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Main Undercarriage Rotation/position

Sat Sep 13, 2003 5:33 am

look at this two pixs, why are the main wheels in the back rotated forwards in one and back in another?



does it bother the landing

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RE: Main Undercarriage Rotation/position

Sat Sep 13, 2003 5:42 am

Gear retraction (geometry position) requires the gear to be in like this.
At least in the 747... and other Boeing birds...
On touch down, this gives the the airplane signal it is "on the ground"...
I.e. ground spoilers deployment in the 747...
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RE: Main Undercarriage Rotation/position

Sat Sep 13, 2003 6:13 am

That's interesting...before today I simply thought that the center of gravity on the bogies was forward/aft of the pivot point, and I wondered why the 767 is the only airliner which has forward-tilting bogies. Interesting explanation!
Some questions: what happens during a crosswind landing when only one main bogey touches down? Do the speedbrakes/ground spoilers deploy? Only one side? Not at all? Also, on a normal landing, do the autobrakes engage when the nosewheel is lowered? Thanks in advance!
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RE: Main Undercarriage Rotation/position

Sat Sep 13, 2003 6:55 am

As far as I know, the 767 is far from the only airliner with forward tilting gear. Certainly a number of older Russian planes featured this - I always thought they looked so cool coming in to land. I'm sure the Tu-154 was like this, which just added to its mega-cool aura. I also think the centre bogey on the A340-5/600 does the same.

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RE: Main Undercarriage Rotation/position

Sat Sep 13, 2003 11:30 am

As to all the automatic functions at touch down, some are activated by the truck leveling, if it does not work, by wheel spin up, and often, if that does not work, nose gear touch down as backup. Many backups...
Both sides must provide a signal (crosswind question)...
As an example, wheel spin up provides for spoilers deployment... if it did not go by wheel spin, the nose wheel touch down will do...
Forward or rear tilt... I would not know the difference when landing...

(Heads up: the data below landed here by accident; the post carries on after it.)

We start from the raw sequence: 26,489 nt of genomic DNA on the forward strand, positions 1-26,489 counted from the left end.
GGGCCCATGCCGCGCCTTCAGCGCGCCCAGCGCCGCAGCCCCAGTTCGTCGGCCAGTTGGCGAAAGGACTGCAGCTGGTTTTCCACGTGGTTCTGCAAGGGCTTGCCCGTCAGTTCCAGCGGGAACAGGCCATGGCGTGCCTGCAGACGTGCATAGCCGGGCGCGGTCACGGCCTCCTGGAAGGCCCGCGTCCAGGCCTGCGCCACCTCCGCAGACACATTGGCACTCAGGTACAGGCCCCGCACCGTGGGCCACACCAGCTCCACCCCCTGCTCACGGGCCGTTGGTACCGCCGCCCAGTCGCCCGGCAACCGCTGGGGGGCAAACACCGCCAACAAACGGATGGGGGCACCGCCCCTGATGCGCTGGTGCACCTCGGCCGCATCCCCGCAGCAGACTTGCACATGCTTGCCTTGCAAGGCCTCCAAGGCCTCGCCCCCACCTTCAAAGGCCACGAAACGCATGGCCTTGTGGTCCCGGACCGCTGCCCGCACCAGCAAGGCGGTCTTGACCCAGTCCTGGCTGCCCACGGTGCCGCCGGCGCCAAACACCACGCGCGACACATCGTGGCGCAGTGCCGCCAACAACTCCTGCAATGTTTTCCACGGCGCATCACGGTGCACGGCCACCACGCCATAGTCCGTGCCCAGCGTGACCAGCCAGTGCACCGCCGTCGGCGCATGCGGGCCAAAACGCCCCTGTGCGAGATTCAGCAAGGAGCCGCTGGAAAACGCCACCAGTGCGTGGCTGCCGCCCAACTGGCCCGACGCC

Is just a function of the gear retractiom geometry by aircraft design...
Honest, an irrelevant consideration...
Hope this answers your questions...
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RE: Main Undercarriage Rotation/position

Sun Sep 14, 2003 1:21 am

Forward or rear tilt... I would not know the difference when landing...

There is usually slightly more vibration on initial contact with forward tilted gear assemblies. A bit more difficult to make "greaser" landings. Very dependent upon individual aircraft design. i.e. 767-200 is almost always a "rougher" landing than 767-300 (probably nobody but pilots would notice though). Other than that... no noticable differences. JMHO.  Wink/being sarcastic
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RE: Main Undercarriage Rotation/position

Sun Sep 14, 2003 2:35 am

I admit that as a pilot in the 747, sometimes on training or test flights, there are times when it feels that you can almost identify each pair of wheels as they come in contact with the runway.
This subject was discussed before - and the procedure(s) for "smooth kiss" landings are definitely not recommended and potentially unsafe, there again, my admission that I have played these games in the past.
In the DC8s that I once flew (ONA) we did not "arm" the spoilers for touch down to impress passengers. I described "what can be done" - same idea for the 747... and I often mentioned that landing a heavy cargo airplane, is generally much "smoother" than a light/empty passenger 747... Maybe, AAR90 it could be that the 767-300 being slightly heavier has a smoother landing.
There are airplanes that a are inherently smooth landing airplanes, definitely the 747 is... and rough, the case of the DC8... I only know the 707s and the 727s besides that... The 707 was very smooth at touch down, the 727 did require some experience to achieve a smooth touchdown.
Continue back pressure (and slow flare/rotation) prior to touch down does "increase" the vertical speed at which a set of wheels enters in contact with the runway, as the wheels are aft of the axis. What I personally do in a 747, is, just prior to touch down, when the "10 feet" radio altimeter voice call is heard, - about a second later (I assume I am 5 feet above), I reduce the "back pressure" on the controls, slightly decreasing the attitude - let us say about one degree, to achieve touch down - this decreases the "vertical speed" of the wheels that will first touch down... touch down is achieved about a second after that reduction of "flare" back pressure...
Hope my explanation is clear, pilots here, know what I mentioned...
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